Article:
A Birthday Party Opens a Muslim Teen to Christianity

By Rachelle “Shelli” Rawson, Juvenile Justice Ministry and Advocacy Program

When Covid 19 first hit, we were in a panic. How could we continue our ministry and at the same time keep everyone safe? Along with much of the rest of the country, we felt stuck. We were unsure how to keep moving forward in such uncertain times.  But now, looking back, we can see the bigger plan that had been put in place. We see the opportunity we had been given to make our comeback not just bigger, but vastly better. God had been on the move and was taking us with him. 

We quickly realized that a “shutdown” in our community did not mean the needs of the children we serve were also “shutdown”. We found a way to go back into Juvenile Detention using Zoom sessions. For someone like myself who gains energy from a personal, up-close connection, and at first, this was uncomfortable. I felt like I had to put on a circus act to keep the kids engaged. So I did just that, but without the dog and pony. It forced me to get creative and use props to illustrate my message. I went to great effort to pull humor into my sessions and pushed myself to show my heart even more to hold their interest. We used Zoom to create “building times” with our kids. Building times are opportunities to build on relationships, establish trust, and strengthen personal connections. Often, this was done using games on Zoom and eventually, this led to more. Kids began to request individual meetings for true one-on-one time. Once these doors were opened, the relationships kept growing. 

The pandemic has taken a terrible toll on people and communities. But what the devil meant to harm us, God has used for good. Through God’s grace, we are back to working with kids in person. Now we have deeper relationships with kids. We are meeting with them one on one while they open up about their trauma and we get to share the love of Christ. We are now also going into the Crittenton Center and reaching even more young people. The kids have been doing assignments I give them, such as making lists of the lies they believe. These are lies, that when left unchecked, will corrode their faith in themselves and their world. By bringing these lies into the open when we meet, it enables me to help them challenge the lie and take away the power it has had. They are reading their Bibles, doing memory work, and saying “Yes to Jesus!” In one month alone, fourteen kids said “Yes!”

Going into JD there was a boy named Doug who is Muslim. The staff warned me he was a very serious criminal and to be careful. Getting this kid to crack a smile or earn trust has been difficult especially since I was a Christian. Over time he began to watch and pay attention as to how the other kids responded to me, he began to get curious and slowly let me in. I frequently will bring treats for kids when they come to church or do assignments I get them, ditch refused to go to church because he was Muslim. One day he asked me if I was going to bring treats on Sunday and let me know that it was his birthday. Of course, I said yes. I brought in birthday cookies for him and threw a party the following Sunday then the doors began to fall down. Slowly after that, he began to go to church service on Sunday and ask questions, he asked for me to meet with him individually where we then talked about the difference between being a Muslim and a Christian. Doug has a big consequence awaiting him in the future and even though he has not yet excepted Christ into his heart he is beginning to ask more questions and trying to understand why he chooses to practice Islam over Christianity.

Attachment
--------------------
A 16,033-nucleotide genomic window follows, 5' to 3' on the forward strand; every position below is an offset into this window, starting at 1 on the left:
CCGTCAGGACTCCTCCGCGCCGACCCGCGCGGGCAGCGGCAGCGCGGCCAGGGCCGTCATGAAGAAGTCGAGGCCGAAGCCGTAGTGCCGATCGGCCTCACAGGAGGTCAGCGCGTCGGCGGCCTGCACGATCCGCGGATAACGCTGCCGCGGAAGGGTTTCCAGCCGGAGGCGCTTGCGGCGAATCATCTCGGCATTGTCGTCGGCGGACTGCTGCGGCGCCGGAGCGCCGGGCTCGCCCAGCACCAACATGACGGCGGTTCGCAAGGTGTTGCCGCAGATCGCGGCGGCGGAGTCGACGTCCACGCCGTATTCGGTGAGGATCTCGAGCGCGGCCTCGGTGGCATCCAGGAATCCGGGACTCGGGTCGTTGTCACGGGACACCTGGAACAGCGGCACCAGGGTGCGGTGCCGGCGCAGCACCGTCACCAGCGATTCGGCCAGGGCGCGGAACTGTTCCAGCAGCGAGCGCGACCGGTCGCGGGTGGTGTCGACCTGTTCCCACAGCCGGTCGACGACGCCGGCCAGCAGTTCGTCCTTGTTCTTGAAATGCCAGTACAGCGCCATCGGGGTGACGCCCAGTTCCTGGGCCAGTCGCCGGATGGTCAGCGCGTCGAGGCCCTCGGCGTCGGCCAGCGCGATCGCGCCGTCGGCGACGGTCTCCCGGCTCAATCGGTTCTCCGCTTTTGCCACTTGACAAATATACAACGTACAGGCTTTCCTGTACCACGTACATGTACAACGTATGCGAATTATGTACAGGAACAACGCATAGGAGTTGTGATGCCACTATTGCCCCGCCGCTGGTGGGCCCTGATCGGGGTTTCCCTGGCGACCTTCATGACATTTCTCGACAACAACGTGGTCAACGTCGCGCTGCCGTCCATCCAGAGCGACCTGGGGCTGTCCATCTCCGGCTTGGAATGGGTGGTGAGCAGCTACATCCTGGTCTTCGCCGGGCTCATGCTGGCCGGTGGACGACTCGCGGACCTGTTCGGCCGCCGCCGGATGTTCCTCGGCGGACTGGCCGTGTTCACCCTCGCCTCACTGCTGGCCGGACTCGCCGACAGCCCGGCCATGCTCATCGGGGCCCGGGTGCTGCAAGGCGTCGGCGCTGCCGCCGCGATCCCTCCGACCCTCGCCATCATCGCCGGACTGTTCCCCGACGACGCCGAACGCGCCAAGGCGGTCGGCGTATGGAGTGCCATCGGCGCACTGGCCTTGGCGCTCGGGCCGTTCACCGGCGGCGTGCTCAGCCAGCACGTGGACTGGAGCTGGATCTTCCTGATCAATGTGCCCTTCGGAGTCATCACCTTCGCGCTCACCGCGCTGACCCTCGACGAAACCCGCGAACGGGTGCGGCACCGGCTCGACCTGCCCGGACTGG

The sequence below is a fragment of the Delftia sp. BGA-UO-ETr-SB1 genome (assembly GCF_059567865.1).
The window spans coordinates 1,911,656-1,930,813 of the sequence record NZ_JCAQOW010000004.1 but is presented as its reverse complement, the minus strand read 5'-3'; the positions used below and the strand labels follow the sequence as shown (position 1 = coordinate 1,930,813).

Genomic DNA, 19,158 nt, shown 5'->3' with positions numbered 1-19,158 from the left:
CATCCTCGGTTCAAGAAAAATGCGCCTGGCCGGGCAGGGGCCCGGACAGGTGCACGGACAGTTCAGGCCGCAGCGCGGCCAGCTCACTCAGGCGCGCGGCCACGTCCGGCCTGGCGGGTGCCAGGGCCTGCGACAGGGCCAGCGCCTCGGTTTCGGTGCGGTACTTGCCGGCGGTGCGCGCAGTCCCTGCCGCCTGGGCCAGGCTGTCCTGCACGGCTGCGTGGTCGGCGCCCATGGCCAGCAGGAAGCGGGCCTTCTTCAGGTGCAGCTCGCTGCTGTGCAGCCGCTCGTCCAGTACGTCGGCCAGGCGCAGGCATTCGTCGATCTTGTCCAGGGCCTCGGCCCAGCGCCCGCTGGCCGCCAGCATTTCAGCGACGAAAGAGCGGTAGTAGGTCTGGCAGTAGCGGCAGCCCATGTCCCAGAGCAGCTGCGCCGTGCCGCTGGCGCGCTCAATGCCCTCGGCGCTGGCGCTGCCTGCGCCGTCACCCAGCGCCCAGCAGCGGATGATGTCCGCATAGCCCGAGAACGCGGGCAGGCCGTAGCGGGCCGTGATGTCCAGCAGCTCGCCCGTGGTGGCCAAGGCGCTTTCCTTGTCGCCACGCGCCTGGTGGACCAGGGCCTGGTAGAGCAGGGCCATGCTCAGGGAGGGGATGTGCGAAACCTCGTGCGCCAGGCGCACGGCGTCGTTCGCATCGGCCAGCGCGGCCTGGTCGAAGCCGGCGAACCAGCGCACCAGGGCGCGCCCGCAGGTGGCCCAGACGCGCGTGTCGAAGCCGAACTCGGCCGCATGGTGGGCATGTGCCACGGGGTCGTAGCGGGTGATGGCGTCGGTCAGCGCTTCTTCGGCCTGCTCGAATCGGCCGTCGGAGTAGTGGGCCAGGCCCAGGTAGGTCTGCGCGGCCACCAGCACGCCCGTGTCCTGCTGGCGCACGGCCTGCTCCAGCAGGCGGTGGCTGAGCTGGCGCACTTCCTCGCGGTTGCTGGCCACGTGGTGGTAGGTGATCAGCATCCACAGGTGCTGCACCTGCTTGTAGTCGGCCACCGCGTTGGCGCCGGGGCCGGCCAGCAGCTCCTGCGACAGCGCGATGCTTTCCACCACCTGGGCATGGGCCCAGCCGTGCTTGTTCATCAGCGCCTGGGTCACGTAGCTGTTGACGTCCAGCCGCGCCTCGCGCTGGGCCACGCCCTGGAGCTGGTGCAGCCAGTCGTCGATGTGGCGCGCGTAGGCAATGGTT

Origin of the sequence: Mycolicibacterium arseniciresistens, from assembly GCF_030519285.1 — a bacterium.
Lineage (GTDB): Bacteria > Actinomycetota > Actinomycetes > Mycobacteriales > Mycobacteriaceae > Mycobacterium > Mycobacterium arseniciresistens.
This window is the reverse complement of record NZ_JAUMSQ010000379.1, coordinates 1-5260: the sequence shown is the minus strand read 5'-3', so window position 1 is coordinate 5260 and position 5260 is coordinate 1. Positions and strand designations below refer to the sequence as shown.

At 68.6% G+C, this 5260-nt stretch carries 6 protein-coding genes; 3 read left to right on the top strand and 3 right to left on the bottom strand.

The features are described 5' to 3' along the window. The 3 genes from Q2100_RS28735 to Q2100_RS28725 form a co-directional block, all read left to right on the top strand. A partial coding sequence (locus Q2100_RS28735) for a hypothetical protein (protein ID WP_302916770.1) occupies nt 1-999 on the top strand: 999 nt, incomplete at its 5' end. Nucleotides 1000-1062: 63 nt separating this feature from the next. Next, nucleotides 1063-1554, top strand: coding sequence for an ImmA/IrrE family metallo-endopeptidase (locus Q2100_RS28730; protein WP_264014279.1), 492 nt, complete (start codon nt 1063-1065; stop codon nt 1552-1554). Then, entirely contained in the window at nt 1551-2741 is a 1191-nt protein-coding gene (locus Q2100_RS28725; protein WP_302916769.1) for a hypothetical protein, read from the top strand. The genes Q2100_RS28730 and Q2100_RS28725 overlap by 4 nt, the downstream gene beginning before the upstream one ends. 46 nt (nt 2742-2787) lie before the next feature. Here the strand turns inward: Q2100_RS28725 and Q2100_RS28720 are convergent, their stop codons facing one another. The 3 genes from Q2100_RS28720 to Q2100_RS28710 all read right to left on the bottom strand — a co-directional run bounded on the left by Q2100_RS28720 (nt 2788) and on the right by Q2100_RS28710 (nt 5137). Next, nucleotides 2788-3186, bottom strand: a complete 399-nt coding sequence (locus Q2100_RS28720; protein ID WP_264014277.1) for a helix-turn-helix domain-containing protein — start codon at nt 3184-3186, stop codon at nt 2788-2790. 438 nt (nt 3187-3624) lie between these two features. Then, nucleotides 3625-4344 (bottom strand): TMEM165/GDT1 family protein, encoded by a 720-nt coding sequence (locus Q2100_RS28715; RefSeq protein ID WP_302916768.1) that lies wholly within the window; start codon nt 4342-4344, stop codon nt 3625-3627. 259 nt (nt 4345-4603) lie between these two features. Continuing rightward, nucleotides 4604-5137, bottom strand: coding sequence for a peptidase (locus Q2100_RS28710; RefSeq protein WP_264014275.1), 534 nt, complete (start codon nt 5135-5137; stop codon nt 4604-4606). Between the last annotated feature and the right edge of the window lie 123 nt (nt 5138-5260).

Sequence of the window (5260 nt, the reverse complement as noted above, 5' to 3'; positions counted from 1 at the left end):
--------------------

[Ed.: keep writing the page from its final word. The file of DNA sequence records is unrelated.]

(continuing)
By meeting with the kids individually, I help them create a personal safety plan for when they get out. After having numerous conversations, I’ve realized that not many of these kids have a support network at home. When they leave the facility they all too frequently fall back into a criminal lifestyle or damaging habits. I have made it my mission to create an Advocacy Plan for these children. This plan includes connecting them to a loving adult before they even get out of Juvenile Detention or whichever long-term placement they have been placed. How is that accomplished?  I find Christ-followers in the community who hold in their hearts a desire to make a difference in the lives of others. I train these volunteers in how to advocate for children and in trauma-informed care. I then match these advocates with kids in need of their skills. The advocate meets with their kid for at least two hours a week and walks alongside them as they meet daily challenges. The advocates show their children the freedom Christ can bring, teaching them life skills and the gift of creating relationships, just like Christ does for us! So far, we have 23 trained advocates and 8 matches. It has been an honor to be a part of this process with our advocates. I see the excitement on their faces as they tell the stories of “their” kids … and watch as these beautiful children begin to heal and realize they no longer have to do life alone.